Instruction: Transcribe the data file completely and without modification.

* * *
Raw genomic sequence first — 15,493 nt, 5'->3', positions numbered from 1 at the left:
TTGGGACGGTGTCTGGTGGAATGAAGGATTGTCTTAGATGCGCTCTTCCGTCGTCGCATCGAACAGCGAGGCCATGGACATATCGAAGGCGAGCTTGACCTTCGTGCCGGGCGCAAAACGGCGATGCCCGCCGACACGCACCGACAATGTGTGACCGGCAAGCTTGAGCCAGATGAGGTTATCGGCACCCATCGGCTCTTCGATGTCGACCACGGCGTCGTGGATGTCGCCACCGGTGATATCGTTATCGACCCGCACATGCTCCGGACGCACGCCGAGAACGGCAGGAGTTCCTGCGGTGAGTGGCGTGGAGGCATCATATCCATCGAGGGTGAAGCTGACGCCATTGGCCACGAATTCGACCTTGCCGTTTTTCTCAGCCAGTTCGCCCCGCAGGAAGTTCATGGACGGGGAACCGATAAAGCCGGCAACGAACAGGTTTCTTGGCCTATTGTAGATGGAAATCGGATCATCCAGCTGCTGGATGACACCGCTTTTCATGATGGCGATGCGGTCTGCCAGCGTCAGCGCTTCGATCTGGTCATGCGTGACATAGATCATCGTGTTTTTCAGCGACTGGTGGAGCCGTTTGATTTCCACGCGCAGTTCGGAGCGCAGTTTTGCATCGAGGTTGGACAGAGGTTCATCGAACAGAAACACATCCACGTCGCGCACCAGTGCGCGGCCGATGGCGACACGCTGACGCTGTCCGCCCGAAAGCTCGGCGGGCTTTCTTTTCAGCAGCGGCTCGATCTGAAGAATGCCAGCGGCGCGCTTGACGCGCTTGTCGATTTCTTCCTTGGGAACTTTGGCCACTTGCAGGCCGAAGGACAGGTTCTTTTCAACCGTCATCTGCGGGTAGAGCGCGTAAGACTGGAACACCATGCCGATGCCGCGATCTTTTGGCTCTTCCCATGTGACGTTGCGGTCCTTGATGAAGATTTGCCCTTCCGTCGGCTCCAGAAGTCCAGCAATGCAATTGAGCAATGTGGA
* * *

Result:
Raw genomic sequence first — 15,493 nt, 5'->3', positions numbered from 1 at the left:
TTGGGACGGTGTCTGGTGGAATGAAGGATTGTCTTAGATGCGCTCTTCCGTCGTCGCATCGAACAGCGAGGCCATGGACATATCGAAGGCGAGCTTGACCTTCGTGCCGGGCGCAAAACGGCGATGCCCGCCGACACGCACCGACAATGTGTGACCGGCAAGCTTGAGCCAGATGAGGTTATCGGCACCCATCGGCTCTTCGATGTCGACCACGGCGTCGTGGATGTCGCCACCGGTGATATCGTTATCGACCCGCACATGCTCCGGACGCACGCCGAGAACGGCAGGAGTTCCTGCGGTGAGTGGCGTGGAGGCATCATATCCATCGAGGGTGAAGCTGACGCCATTGGCCACGAATTCGACCTTGCCGTTTTTCTCAGCCAGTTCGCCCCGCAGGAAGTTCATGGACGGGGAACCGATAAAGCCGGCAACGAACAGGTTTCTTGGCCTATTGTAGATGGAAATCGGATCATCCAGCTGCTGGATGACACCGCTTTTCATGATGGCGATGCGGTCTGCCAGCGTCAGCGCTTCGATCTGGTCATGCGTGACATAGATCATCGTGTTTTTCAGCGACTGGTGGAGCCGTTTGATTTCCACGCGCAGTTCGGAGCGCAGTTTTGCATCGAGGTTGGACAGAGGTTCATCGAACAGAAACACATCCACGTCGCGCACCAGTGCGCGGCCGATGGCGACACGCTGACGCTGTCCGCCCGAAAGCTCGGCGGGCTTTCTTTTCAGCAGCGGCTCGATCTGAAGAATGCCAGCGGCGCGCTTGACGCGCTTGTCGATTTCTTCCTTGGGAACTTTGGCCACTTGCAGGCCGAAGGACAGGTTCTTTTCAACCGTCATCTGCGGGTAGAGCGCGTAAGACTGGAACACCATGCCGATGCCGCGATCTTTTGGCTCTTCCCATGTGACGTTGCGGTCCTTGATGAAGATTTGCCCTTCCGTCGGCTCCAGAAGTCCAGCAATGCAATTGAGCAATGTGGA